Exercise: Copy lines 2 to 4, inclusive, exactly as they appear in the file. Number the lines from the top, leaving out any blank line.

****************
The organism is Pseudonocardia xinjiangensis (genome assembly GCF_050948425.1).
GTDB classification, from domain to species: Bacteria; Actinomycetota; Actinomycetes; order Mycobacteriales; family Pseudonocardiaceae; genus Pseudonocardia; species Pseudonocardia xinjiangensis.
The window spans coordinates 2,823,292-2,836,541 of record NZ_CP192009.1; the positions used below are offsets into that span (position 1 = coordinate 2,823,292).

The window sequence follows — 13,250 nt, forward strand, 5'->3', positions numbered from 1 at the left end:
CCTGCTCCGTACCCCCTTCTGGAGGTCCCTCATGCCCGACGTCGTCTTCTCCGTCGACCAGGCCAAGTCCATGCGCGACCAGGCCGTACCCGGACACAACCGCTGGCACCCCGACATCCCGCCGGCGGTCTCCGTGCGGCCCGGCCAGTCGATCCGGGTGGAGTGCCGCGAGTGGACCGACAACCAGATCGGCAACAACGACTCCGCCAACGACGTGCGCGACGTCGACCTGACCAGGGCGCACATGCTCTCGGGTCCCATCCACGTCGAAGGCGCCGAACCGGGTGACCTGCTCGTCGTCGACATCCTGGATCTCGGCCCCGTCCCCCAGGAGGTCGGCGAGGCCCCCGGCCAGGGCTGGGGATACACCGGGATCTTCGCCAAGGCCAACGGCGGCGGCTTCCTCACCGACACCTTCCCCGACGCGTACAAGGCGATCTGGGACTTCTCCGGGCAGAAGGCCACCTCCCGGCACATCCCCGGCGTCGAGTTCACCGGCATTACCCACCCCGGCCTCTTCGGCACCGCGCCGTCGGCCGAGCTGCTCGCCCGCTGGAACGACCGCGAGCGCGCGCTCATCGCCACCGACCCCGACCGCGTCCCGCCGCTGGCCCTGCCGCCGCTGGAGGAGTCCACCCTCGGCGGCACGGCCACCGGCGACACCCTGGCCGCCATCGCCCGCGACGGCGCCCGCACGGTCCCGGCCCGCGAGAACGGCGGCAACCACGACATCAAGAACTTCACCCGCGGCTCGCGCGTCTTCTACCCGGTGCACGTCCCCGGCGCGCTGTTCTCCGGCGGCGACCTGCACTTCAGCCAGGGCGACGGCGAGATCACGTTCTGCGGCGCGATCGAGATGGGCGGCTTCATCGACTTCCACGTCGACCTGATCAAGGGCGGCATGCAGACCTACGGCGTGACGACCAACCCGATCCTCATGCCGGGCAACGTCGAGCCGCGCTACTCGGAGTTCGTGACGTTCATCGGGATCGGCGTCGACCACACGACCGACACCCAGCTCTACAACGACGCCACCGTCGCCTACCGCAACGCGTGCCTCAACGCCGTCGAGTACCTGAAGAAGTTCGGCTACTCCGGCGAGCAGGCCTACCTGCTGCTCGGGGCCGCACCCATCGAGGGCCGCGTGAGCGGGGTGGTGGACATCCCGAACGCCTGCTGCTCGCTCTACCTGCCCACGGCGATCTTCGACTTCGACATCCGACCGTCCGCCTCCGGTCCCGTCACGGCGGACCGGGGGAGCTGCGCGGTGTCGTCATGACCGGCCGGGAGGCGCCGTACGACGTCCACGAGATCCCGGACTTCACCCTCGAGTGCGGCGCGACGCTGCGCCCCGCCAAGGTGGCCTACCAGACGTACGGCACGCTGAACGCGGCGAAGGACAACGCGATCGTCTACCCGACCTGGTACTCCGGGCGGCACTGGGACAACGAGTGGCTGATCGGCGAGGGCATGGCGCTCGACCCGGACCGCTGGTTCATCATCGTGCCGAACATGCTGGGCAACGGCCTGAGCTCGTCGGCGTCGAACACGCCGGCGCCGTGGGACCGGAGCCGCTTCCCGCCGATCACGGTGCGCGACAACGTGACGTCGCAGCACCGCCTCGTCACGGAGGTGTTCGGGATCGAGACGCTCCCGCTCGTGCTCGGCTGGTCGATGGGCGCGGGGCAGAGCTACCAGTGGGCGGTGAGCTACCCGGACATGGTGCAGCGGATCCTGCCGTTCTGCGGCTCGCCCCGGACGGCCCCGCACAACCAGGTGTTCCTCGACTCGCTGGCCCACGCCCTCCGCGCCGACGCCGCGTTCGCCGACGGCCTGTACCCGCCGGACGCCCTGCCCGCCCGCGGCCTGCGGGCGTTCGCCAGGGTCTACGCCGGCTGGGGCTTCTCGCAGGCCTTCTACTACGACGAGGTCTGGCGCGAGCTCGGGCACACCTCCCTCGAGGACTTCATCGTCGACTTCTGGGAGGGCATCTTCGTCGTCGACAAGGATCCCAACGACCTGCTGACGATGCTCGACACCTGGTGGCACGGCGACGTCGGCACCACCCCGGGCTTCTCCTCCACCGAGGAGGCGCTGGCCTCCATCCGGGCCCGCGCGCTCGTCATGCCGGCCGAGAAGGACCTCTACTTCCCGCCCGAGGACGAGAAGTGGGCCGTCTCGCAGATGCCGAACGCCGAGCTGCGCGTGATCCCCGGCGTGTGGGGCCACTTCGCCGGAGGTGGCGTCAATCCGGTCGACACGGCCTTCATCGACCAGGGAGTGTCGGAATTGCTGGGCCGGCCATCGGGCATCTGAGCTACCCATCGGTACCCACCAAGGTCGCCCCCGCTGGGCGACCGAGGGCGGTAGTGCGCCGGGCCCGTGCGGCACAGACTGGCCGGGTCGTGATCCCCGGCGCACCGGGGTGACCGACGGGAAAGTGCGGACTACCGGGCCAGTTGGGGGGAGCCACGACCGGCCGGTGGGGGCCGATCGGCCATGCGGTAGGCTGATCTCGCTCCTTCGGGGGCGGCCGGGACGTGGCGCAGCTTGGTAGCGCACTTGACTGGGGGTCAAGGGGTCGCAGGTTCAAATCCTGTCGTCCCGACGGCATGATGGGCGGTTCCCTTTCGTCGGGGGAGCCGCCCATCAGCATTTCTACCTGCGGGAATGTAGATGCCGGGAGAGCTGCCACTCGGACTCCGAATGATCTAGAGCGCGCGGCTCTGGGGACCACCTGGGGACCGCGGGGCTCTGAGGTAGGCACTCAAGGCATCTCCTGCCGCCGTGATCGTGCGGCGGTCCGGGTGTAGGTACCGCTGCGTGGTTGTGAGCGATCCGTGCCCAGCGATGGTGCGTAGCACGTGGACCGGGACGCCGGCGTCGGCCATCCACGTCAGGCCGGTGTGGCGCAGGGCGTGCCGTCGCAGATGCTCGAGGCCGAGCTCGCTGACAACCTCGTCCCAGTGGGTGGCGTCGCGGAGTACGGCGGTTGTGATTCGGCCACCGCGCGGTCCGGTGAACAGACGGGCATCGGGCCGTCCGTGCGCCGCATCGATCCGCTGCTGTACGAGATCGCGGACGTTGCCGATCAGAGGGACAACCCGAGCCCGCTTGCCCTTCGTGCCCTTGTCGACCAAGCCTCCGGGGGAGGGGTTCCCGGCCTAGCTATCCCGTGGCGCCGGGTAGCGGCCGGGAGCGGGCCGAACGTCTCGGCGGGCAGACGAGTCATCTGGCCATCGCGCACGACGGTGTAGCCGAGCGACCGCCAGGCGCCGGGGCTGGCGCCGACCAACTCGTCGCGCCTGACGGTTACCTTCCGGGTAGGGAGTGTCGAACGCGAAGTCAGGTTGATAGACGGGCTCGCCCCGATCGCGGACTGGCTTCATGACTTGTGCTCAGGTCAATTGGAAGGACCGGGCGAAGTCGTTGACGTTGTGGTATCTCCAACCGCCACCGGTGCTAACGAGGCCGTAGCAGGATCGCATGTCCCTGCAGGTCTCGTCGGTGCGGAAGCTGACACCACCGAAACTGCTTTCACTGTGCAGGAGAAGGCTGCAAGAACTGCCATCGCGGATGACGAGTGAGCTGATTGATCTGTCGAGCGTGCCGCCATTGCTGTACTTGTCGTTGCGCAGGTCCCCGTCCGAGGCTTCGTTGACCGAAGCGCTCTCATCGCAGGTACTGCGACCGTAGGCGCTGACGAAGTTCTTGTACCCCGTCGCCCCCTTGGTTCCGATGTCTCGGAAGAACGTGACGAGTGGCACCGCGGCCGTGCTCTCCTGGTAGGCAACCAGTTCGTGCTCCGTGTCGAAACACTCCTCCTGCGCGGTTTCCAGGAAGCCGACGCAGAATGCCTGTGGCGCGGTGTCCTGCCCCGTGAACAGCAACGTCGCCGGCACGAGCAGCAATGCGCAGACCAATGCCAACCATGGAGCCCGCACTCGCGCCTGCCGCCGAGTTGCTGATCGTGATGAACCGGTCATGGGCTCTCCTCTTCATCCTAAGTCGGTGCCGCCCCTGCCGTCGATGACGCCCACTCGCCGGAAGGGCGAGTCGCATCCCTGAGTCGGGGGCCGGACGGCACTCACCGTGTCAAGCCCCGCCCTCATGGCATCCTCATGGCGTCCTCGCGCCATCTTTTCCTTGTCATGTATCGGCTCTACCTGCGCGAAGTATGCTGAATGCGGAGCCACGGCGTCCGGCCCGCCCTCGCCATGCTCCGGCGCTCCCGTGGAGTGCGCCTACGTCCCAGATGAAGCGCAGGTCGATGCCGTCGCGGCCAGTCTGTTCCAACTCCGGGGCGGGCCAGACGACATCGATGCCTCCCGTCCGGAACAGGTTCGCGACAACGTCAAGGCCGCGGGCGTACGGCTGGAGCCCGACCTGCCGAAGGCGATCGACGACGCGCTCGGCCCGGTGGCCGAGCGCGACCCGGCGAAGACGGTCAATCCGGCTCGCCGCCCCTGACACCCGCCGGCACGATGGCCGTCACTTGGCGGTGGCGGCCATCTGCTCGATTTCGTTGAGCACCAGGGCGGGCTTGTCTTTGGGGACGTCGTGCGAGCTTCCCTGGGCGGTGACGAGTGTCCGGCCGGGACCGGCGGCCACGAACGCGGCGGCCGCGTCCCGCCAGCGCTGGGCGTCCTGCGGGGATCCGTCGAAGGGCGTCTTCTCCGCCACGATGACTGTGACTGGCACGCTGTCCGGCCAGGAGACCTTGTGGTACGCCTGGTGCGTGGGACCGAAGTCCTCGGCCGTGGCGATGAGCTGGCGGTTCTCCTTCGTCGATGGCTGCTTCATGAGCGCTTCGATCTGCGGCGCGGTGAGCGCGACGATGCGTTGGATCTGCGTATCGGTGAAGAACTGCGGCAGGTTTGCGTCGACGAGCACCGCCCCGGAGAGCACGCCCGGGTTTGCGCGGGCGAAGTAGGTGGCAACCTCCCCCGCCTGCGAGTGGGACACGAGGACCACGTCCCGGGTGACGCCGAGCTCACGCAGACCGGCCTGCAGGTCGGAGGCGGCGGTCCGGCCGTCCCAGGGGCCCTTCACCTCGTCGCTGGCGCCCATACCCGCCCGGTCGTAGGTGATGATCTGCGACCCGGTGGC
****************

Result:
GTDB classification, from domain to species: Bacteria; Actinomycetota; Actinomycetes; order Mycobacteriales; family Pseudonocardiaceae; genus Pseudonocardia; species Pseudonocardia xinjiangensis.
The window spans coordinates 2,823,292-2,836,541 of record NZ_CP192009.1; the positions used below are offsets into that span (position 1 = coordinate 2,823,292).

The window sequence follows — 13,250 nt, forward strand, 5'->3', positions numbered from 1 at the left end: